An alarming spike in U.S. coronavirus cases is prompting McDonald's to require customers to wear face masks at all of its more than 14,000 domestic-market restaurants, the company announced Friday. The policy takes effect on Aug. 1.

The U.S. now has more than 4 million coronavirus cases; 1 million were diagnosed in the past 15 days alone.

Because face masks and other precautions have become a subject of contention in the U.S., the restaurant chain says it will help employees get "de-escalation training."

The goal, the company says, is to help restaurant workers respond productively when customers are unwilling or unable to wear a mask.

"In those situations where a customer declines to wear a face covering, we'll put in place additional procedures to take care of them in a friendly, expedited way," say McDonald's USA President Joe Erlinger, and Mark Salebra, chair of the National Franchise Leadership Alliance.

Anyone who comes into a store without a mask will be offered one, a McDonald's representative said in an email to NPR. If they refuse the mask, the customer will be directed to "a designated pick-up spot a safe distance from other customers."

Other changes will include the addition of new protective panels in both customer and employee areas of its restaurants.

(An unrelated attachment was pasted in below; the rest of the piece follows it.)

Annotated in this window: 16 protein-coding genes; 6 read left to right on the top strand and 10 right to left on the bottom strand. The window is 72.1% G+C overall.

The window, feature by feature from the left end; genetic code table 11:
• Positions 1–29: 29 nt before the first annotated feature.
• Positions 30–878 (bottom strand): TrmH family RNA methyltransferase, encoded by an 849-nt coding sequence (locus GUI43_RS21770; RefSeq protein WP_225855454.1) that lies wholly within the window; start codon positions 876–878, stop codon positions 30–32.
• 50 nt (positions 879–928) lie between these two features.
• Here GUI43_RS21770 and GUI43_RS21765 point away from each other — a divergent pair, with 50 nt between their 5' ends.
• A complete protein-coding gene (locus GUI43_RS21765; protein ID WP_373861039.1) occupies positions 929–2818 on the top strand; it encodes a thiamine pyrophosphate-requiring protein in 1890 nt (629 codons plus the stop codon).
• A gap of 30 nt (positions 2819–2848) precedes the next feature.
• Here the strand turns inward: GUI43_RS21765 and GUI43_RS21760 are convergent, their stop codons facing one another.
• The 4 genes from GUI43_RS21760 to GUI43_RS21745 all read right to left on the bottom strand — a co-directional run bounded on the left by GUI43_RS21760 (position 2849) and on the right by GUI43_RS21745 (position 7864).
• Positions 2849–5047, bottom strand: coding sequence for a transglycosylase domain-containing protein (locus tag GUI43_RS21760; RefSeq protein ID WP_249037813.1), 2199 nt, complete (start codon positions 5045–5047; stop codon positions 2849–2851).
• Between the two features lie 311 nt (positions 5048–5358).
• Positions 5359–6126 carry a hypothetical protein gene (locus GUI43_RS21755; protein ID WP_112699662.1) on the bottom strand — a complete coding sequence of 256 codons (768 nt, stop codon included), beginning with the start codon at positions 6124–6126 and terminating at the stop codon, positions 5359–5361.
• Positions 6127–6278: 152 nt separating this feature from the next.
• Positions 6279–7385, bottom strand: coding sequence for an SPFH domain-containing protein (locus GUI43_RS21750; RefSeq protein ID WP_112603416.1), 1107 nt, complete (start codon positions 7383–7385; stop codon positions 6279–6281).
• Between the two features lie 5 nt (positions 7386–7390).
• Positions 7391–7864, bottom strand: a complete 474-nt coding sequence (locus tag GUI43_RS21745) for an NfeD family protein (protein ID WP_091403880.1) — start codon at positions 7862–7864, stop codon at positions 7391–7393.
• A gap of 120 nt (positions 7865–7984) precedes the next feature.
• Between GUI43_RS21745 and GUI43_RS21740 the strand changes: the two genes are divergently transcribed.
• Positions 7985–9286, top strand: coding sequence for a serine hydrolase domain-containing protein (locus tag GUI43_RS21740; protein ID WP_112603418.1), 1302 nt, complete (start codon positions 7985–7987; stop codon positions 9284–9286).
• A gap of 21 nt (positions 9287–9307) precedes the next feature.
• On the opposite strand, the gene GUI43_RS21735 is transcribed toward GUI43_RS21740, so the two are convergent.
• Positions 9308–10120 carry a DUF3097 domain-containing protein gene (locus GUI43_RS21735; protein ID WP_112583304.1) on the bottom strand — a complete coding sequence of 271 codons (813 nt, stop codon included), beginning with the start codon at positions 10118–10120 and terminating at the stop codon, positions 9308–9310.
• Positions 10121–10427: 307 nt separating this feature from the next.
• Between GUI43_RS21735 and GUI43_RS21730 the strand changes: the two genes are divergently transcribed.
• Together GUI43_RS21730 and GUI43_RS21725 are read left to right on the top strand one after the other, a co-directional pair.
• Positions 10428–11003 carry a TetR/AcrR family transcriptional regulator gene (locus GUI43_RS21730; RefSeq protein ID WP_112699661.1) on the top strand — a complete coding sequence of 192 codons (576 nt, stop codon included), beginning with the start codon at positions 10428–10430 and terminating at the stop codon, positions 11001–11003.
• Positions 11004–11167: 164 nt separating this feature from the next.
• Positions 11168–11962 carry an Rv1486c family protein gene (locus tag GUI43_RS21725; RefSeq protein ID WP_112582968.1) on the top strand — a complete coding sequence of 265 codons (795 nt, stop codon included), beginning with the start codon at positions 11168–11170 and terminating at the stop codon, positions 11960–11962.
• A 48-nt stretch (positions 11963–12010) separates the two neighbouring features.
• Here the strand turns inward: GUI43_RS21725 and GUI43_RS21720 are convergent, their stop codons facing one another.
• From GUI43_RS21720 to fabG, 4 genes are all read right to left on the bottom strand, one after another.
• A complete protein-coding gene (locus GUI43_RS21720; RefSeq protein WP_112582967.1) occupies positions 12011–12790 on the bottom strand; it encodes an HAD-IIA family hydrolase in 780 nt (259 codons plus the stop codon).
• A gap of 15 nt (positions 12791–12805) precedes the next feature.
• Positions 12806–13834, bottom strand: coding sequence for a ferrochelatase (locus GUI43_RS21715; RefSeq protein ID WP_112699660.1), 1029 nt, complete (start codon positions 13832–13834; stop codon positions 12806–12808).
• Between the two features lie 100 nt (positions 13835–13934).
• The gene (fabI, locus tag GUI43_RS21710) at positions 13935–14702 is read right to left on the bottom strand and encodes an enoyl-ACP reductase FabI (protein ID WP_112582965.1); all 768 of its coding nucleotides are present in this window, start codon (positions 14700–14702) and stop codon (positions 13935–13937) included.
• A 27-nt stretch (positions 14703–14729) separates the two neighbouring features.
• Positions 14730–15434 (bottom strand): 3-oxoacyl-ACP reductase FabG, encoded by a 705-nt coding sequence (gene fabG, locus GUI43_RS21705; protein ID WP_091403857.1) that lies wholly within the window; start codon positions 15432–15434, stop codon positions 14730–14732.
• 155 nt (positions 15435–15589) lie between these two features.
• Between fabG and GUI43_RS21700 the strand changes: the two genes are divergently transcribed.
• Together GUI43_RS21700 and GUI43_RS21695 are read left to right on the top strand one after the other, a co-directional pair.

"While nearly 82% of our restaurants are in states or localities that require facial coverings for both crew and customers today, it's important we protect the safety of all employees and customers," Erlinger and Salebra said in a statement about the plan.

Like many other restaurants, the COVID-19 pandemic has imposed stark changes in how McDonald's does business. It now emphasizes "McDelivery" through Uber Eats or DoorDash, for instance, and it urges customers to use mobile apps for contactless ordering and curbside pickup.

Earlier this month, Starbucks became one of the first large national restaurant chains to require face masks. Popular retailers and grocers, from Walmart and Kroger, to Panera Bread, adopted similar policies earlier this month. Costco began requiring masks in early May.

The new precautions at McDonald's also include a plan to postpone dine-in operations for another 30 days.

In addition to the growth of COVID-19 in the U.S., McDonald's says it's imposing the new restrictions because of recent reports that suggest virus-bearing droplets can linger in the air "for extended periods of time, increasing the risk of virus spread, especially from asymptomatic carriers."

As of Friday, McDonald's customers in England are also now required to wear face masks, due to a new government policy. While the U.K. falls far short of the U.S. coronavirus figures, the country has one of the largest outbreaks in the world, with some 300,000 confirmed cases.

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